Although the family had decided to stay permanently in Canada, Hirani felt an obligation to return to the Aga Khan University for a period of time. "And anyway I had signed a memorandum of understanding that I would go back to do some work there," she notes.  "But also, anyone who has studied and worked at the university feels a pull – a desire to go back because of the place and what it means to be a part of it."

In the summer of 2019 Hirani returned to Canada and completed a postdoctoral research fellowship at the University of British Columbia. In July 2020 she joined UBC's school of nursing as an assistant professor. Her research continues to focus on mental health and mental health promotion, particularly for priority and high-risk populations while also teaching about research methods and evidence-based practice.

It's been a remarkable journey – one that began through a chance conversation with a family member in a pleasant middle-class neighbourhood in Karachi.

As Hirani reflects on her accomplishments, she notes with some irony that, "even though I have spent my entire adult life immersed in the practice and theories of nursing I am not able to call myself a nurse." Indeed, despite Hirani's extensive education and career as a bedside nurse, nursing instructor and nursing researcher, she is not yet able to use that title after her name because she does not have a licence to practise nursing in BC.

"I began the process in 2018, applying to the National Nursing Assessment Service, and received my report in May 2020," she says, "but now the process is on-hold." The hold is due to the fact that the BC College of Nurses and Midwives would not grant Hirani a waiver for the English language exam requirement, despite the fact that her entire nursing education was taught in English. As Hirani puts it, "I just haven't been able to find the time to prepare for the language exam. I will do it, of course, because I have to – I am a nurse and I would like to be able to call myself a nurse, so I will do it."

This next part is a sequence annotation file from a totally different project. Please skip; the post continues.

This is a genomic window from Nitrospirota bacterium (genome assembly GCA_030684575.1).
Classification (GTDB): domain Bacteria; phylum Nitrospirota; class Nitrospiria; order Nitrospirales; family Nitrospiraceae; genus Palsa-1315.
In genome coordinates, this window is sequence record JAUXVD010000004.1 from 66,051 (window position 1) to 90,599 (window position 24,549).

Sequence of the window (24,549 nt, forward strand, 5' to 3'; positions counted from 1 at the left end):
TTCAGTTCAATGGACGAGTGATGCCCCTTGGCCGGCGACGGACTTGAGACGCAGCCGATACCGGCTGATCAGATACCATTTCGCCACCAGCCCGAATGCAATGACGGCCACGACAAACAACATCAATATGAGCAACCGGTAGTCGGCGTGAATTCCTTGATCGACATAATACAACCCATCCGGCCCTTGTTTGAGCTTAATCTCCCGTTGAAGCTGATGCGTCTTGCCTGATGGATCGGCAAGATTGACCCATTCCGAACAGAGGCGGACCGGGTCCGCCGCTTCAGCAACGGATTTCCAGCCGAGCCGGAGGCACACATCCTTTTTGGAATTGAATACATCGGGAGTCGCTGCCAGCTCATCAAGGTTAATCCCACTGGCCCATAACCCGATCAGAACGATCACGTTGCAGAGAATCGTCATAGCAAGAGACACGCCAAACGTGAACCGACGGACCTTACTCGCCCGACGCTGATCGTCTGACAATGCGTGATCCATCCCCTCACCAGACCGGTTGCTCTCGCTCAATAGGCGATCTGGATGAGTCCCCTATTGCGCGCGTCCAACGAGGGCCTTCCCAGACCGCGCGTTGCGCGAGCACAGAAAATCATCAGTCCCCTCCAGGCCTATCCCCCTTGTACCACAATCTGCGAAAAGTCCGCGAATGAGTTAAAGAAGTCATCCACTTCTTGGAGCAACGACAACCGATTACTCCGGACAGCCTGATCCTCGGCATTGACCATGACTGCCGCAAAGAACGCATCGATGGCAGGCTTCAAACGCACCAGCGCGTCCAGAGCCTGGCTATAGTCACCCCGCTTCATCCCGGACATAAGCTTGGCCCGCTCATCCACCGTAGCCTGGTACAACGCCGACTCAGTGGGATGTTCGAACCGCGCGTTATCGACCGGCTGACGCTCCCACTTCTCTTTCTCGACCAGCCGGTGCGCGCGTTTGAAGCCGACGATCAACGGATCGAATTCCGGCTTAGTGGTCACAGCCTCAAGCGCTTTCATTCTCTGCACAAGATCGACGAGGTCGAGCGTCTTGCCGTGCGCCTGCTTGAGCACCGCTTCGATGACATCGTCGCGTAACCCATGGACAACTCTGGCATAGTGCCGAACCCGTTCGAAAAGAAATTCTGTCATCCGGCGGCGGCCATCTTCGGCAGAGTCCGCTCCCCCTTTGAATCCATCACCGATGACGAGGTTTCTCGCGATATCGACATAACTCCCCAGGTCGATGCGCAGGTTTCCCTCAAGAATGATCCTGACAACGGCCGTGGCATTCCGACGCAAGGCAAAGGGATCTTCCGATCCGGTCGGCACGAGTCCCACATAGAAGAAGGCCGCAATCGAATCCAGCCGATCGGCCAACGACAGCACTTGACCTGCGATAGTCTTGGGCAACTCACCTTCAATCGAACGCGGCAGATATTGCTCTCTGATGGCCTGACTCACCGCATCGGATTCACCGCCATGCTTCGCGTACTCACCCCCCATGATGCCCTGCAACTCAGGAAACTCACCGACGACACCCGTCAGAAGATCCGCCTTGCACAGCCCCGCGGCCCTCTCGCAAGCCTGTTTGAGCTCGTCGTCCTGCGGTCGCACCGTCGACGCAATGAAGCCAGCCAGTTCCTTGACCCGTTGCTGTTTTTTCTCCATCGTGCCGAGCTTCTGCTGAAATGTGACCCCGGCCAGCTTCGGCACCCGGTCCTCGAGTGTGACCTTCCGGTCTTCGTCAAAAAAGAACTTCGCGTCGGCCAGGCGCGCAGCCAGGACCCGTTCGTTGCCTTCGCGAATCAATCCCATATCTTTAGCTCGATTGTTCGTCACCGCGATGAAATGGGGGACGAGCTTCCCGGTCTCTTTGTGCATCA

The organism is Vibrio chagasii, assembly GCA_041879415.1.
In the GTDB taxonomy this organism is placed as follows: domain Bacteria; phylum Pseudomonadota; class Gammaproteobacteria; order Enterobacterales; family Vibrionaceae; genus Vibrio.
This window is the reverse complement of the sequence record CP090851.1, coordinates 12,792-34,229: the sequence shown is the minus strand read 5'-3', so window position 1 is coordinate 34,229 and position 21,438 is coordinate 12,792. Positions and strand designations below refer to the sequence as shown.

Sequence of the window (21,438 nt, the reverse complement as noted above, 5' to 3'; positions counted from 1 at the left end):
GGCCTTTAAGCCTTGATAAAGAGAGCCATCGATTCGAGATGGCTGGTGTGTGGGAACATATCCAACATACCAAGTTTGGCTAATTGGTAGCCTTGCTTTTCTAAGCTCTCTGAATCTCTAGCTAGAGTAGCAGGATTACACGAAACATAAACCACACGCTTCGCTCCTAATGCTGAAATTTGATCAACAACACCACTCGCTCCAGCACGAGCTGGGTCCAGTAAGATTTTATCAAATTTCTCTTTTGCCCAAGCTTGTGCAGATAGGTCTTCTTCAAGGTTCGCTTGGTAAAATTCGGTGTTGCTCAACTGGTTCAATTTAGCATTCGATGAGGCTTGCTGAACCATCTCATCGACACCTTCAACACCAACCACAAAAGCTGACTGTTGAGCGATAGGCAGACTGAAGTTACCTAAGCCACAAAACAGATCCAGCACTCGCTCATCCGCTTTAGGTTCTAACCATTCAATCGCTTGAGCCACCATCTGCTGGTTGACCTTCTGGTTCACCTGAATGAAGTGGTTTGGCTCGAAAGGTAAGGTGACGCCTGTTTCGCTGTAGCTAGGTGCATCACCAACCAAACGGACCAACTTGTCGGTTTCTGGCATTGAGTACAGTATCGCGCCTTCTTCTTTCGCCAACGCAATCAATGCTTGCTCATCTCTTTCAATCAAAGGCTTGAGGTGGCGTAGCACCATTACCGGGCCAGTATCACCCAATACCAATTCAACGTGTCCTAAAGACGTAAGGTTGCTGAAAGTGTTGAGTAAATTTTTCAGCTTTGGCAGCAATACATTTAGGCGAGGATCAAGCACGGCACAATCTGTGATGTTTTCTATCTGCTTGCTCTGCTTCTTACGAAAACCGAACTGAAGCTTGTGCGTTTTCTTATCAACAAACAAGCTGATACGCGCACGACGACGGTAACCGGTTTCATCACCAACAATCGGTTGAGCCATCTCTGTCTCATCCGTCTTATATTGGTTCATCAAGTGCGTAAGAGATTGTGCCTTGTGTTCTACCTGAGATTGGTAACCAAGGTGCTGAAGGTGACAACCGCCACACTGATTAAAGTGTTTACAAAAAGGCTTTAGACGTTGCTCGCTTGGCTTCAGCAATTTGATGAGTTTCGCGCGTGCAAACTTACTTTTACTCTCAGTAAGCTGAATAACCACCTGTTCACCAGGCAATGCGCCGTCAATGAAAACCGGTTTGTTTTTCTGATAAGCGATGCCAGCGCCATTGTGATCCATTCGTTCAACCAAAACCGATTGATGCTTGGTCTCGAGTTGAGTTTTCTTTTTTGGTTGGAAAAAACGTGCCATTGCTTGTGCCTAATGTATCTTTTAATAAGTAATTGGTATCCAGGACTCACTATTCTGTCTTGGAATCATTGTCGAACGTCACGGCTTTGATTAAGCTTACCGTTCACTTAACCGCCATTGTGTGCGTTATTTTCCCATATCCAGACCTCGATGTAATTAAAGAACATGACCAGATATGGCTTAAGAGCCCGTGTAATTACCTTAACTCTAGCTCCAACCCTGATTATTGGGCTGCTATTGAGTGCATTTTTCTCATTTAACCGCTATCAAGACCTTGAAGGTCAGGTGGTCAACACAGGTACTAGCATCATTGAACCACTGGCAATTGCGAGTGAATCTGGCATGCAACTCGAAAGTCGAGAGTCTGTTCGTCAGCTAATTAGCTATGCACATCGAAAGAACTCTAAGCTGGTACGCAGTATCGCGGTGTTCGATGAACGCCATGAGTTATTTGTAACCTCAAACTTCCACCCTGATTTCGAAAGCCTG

And you know she will. •

UPDATE (Spring 2021)

UPDATED: November 23, 2022


Saima Hirani, like many nurse researchers, has turned her attention to the COVID-19 pandemic and is working to ensure that policy makers have the information needed to fully understand the lasting impacts of the public health crisis. These are two of Hirani’s recently published articles:

A portrait of the early and differential mental health impacts of the COVID-19 pandemic in Canada: Findings from the first wave of a nationally representative cross-sectional survey

This monitoring study highlights the differential mental health impacts of the pandemic for those who experience health, social, and structural inequities. These data are critical to informing responsive, equity-oriented public health, and policy responses in real-time to protect and promote the mental health of those most at risk during the pandemic and beyond.

Preventive Medicine
Volume 145, April 2021

Examining the impacts of the COVID-19 pandemic on family mental health in Canada: findings from a national cross-sectional study

This study identifies that families with children 18 years or younger at home have experienced deteriorated mental health due to the pandemic. Population-level responses are required to adequately respond to families’ diverse needs and mitigate the potential for widening health and social inequities for parents and children.

BMJ Open
2021, Volume 11 Issue 1